Monday, November 5, 2007 - 1:30 PM

Can The Neurotoxic Aβ Intermediate Be Structurally Similar To The Fibril But Be More Toxic?

Ben Keshet and Theresa A. Good. Chemical and Biochemical Engineering, University of Maryland Baltimore County, Baltimore, MD 21250

β amyloid peptide (Aβ) is believed to play a key role in the mechanism of Alzheimer's disease (AD). Aβ tends to associate and form amyloid fibrillar aggregates rich in β-sheet content. A variety of evidence indicates that Aβ aggregates are toxic in vitro, and the presence of certain Aβ oligomers species appear to be correlated with AD pathology in vivo. An early ĎAβ hypothesis' postulated that AD was the consequence of neuron death induced by insoluble deposits of large Aβ fibrils. Newer findings indicate that the small soluble Aβ oligomers are the neurotoxic species. However, the structure of the toxic Aβ species and the pathway by which it forms are still under unknown. Some researchers suggest that the toxic intermediate species is simply a premature fibril, while others reported a structurally distinct spherical intermediate that is associated with toxicity. We are using a variety of tools to examine the structure of toxic Aβ species that are intermediates in the fibril formation pathway.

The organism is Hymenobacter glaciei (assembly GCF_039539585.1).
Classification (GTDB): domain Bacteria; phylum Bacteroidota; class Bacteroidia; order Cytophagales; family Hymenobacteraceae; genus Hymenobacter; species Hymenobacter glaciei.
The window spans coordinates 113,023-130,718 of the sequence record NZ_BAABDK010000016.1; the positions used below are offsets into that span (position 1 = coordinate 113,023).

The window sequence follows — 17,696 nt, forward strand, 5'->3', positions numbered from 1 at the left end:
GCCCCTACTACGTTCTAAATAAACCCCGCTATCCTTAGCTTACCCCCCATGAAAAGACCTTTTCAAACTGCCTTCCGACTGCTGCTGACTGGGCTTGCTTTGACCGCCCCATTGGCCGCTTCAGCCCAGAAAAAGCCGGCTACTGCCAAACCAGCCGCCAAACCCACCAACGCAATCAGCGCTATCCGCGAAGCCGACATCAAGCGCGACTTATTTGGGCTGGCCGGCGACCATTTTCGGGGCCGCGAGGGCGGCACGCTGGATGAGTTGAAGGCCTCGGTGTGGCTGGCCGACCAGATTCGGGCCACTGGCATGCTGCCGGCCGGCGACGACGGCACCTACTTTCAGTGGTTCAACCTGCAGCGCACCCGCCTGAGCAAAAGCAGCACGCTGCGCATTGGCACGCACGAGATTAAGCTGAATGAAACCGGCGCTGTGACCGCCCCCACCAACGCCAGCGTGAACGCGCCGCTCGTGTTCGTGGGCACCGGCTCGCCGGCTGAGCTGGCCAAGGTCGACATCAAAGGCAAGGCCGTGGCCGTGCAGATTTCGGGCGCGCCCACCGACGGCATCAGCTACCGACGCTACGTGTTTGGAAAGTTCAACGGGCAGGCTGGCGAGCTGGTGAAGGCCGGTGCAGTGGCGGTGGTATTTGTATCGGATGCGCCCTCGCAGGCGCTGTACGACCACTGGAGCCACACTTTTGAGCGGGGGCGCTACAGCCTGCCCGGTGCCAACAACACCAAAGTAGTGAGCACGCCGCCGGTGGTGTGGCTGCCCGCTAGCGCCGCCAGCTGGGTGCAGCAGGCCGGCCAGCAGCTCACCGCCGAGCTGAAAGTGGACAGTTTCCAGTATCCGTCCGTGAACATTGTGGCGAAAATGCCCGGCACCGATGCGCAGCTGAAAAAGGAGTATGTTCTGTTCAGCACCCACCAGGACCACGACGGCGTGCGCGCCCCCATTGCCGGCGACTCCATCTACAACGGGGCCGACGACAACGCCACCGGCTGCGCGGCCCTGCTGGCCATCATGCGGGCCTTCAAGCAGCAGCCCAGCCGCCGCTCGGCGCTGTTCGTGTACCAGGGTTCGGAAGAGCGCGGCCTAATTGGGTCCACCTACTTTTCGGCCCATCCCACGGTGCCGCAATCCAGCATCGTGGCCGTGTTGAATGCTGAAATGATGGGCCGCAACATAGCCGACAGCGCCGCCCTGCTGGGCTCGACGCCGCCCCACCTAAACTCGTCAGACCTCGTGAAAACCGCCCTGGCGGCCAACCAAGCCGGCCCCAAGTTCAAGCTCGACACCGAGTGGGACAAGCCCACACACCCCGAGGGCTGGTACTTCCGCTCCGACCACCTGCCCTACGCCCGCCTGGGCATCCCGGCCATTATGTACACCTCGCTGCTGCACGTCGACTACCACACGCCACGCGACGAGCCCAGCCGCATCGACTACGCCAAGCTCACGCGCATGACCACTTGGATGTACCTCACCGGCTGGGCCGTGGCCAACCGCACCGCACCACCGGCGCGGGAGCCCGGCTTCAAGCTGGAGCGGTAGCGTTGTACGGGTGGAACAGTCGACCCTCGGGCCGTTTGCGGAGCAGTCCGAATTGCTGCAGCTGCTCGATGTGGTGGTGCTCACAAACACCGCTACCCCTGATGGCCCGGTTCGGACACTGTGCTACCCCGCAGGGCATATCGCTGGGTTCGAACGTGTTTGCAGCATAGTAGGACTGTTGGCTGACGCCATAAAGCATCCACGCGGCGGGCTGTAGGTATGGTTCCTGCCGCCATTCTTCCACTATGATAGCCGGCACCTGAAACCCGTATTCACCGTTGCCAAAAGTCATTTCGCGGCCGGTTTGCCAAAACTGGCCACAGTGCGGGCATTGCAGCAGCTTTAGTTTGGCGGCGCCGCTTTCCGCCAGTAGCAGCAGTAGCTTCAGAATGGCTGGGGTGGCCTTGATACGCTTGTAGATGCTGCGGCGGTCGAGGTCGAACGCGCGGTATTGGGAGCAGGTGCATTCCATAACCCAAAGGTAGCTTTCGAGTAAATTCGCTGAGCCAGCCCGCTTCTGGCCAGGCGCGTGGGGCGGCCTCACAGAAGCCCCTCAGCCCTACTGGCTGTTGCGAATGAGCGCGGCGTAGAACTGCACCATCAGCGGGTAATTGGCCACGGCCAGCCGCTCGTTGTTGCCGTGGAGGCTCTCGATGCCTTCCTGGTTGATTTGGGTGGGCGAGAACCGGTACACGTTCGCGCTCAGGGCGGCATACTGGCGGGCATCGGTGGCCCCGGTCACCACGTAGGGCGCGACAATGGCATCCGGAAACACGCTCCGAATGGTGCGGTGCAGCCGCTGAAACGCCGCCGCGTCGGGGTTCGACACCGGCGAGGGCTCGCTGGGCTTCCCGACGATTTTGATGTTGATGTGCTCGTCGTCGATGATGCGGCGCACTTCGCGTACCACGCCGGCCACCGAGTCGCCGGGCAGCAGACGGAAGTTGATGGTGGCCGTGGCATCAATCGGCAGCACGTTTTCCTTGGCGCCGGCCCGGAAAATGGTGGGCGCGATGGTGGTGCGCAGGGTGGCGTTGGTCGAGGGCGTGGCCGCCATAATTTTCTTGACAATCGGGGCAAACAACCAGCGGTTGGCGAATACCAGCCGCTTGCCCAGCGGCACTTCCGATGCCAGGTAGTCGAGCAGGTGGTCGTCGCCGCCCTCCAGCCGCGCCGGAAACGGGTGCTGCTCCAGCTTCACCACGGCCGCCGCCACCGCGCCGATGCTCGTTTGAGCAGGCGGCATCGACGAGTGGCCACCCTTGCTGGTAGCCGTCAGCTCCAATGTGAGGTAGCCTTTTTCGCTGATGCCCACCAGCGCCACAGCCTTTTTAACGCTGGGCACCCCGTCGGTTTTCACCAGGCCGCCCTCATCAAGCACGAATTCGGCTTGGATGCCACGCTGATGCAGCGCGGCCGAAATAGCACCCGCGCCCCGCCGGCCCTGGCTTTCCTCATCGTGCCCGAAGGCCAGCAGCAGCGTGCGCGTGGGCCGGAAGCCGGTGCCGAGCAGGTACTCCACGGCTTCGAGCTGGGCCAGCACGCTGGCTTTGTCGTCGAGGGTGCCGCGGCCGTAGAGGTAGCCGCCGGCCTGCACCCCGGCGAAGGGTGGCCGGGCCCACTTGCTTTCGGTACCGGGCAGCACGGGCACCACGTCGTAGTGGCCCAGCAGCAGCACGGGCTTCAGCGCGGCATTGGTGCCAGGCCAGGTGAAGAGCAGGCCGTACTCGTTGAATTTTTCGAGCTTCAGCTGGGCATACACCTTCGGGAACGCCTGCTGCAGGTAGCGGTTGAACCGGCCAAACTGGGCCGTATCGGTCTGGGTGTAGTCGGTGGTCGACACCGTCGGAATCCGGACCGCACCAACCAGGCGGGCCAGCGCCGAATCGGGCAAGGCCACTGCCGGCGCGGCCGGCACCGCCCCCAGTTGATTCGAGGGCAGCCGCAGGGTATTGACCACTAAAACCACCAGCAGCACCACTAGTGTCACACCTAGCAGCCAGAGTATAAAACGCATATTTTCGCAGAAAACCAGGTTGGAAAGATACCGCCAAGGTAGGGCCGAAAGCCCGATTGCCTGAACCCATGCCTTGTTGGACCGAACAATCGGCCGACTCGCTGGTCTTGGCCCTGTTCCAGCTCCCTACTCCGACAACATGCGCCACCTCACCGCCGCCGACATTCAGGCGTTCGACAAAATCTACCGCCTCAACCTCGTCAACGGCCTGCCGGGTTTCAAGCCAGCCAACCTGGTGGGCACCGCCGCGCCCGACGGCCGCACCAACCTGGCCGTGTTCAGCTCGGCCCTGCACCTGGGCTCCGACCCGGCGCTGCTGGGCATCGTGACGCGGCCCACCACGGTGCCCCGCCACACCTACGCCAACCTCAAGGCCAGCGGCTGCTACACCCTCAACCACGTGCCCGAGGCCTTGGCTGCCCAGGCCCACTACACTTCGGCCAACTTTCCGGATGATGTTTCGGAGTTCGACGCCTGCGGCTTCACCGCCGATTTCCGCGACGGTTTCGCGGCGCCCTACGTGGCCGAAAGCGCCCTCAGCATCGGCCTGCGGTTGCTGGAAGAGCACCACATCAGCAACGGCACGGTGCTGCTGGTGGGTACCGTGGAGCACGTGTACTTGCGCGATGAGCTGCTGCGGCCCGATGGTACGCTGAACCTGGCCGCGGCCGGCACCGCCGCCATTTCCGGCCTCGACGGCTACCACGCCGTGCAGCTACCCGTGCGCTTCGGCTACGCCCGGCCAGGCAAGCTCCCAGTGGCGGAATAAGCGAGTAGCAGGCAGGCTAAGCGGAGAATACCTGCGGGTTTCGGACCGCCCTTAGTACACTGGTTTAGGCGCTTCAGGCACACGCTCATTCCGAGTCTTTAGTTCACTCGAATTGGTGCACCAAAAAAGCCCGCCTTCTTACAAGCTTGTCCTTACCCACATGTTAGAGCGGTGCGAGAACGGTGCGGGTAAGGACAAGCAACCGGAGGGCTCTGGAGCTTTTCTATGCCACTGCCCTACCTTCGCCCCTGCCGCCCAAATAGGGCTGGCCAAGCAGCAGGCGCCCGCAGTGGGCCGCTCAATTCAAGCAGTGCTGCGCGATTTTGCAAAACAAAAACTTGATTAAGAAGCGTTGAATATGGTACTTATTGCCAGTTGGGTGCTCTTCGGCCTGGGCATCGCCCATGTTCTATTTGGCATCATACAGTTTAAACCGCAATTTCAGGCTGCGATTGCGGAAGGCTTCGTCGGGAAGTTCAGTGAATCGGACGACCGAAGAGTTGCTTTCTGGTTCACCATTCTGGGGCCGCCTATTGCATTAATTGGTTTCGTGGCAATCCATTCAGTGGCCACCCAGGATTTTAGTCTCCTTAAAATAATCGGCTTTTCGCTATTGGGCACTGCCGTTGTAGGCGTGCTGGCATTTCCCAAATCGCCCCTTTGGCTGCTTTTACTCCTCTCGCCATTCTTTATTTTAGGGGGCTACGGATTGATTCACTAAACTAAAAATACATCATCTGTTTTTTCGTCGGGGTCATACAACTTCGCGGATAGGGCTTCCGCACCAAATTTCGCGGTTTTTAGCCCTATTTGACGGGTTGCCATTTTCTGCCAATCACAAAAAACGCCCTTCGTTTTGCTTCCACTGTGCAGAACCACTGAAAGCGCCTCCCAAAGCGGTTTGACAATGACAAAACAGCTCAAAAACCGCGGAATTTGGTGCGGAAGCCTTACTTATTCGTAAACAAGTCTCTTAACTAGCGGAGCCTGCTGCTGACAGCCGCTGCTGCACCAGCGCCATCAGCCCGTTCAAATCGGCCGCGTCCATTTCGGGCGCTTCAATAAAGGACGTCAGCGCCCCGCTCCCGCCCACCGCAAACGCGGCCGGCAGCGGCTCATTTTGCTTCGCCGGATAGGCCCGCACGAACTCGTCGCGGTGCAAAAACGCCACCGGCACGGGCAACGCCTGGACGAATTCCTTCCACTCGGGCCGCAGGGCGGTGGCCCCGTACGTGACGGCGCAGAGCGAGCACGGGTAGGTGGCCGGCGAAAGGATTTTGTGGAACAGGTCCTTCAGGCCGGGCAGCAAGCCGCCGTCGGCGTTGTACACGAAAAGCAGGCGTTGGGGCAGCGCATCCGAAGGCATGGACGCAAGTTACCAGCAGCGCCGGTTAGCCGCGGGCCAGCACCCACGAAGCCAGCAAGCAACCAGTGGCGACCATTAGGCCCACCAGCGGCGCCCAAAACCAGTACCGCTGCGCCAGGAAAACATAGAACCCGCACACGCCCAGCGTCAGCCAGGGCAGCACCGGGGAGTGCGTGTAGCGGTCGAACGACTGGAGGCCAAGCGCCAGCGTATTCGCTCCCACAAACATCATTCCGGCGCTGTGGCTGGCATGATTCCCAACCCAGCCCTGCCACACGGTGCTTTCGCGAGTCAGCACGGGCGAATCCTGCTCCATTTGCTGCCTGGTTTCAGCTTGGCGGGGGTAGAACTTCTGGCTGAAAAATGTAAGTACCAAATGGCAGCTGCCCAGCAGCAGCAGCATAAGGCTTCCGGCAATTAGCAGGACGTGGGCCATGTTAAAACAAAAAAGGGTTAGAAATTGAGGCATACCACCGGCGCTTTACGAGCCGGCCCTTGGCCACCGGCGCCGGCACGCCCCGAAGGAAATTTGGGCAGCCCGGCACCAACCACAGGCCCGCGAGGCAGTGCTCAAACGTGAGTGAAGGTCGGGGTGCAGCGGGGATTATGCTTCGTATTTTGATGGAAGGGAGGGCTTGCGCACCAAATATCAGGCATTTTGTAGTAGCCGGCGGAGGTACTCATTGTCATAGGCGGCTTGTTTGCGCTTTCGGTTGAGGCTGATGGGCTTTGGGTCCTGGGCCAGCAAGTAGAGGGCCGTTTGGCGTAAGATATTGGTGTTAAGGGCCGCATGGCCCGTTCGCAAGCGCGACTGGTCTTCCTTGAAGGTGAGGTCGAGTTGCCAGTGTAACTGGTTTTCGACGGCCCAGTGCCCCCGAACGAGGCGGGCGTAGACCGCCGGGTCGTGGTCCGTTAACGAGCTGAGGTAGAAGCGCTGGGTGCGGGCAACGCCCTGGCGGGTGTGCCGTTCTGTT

We describe here an assessment of the hydrophobicity and solvent accessibility of Aβ species upon aggregation and use those experiments to guide development of a model that examines Aβ toxicity. Hydrophobicity specific fluorescence probes were used to detect the exposure of hydrophobic residues of the different Aβ aggregation species. Hydrogen exchange mass spectrometry was used to examine the solvent accessibility of the backbone of different Aβ aggregation species. The results reveal that the transition between the monomer to the mature fibril is smooth, and that the intermediate aggregate does not seem to have unique structural features. Moreover, it seems that the intermediate has lower level characteristics of the mature fibril, implying that the intermediate is a smaller fibril and is not structurally different. This result may imply that the intermediate appears more toxic than the fibril due to its higher mobility and higher concentration, and not due to differences in structure specific interactions of the different aggregated species. We estimated the rate of reaction between Aβ aggregates and neurons, assuming that the reaction was diffusion-limited reaction. Using this simple model and information about the geometry of the fibrils and oligomers, we can explain the difference in biological activity of these different Aβ aggregates.

In the light of our hypothesis that the toxic intermediate and fibril share the same molecular level structure, we are currently using atomic-level docking to predict the interaction of Aβ fibril and aggregate species with other small molecules and proteins. With these results, we hope to be able to infer differences in interaction associated with self assembly and those associated with toxicity.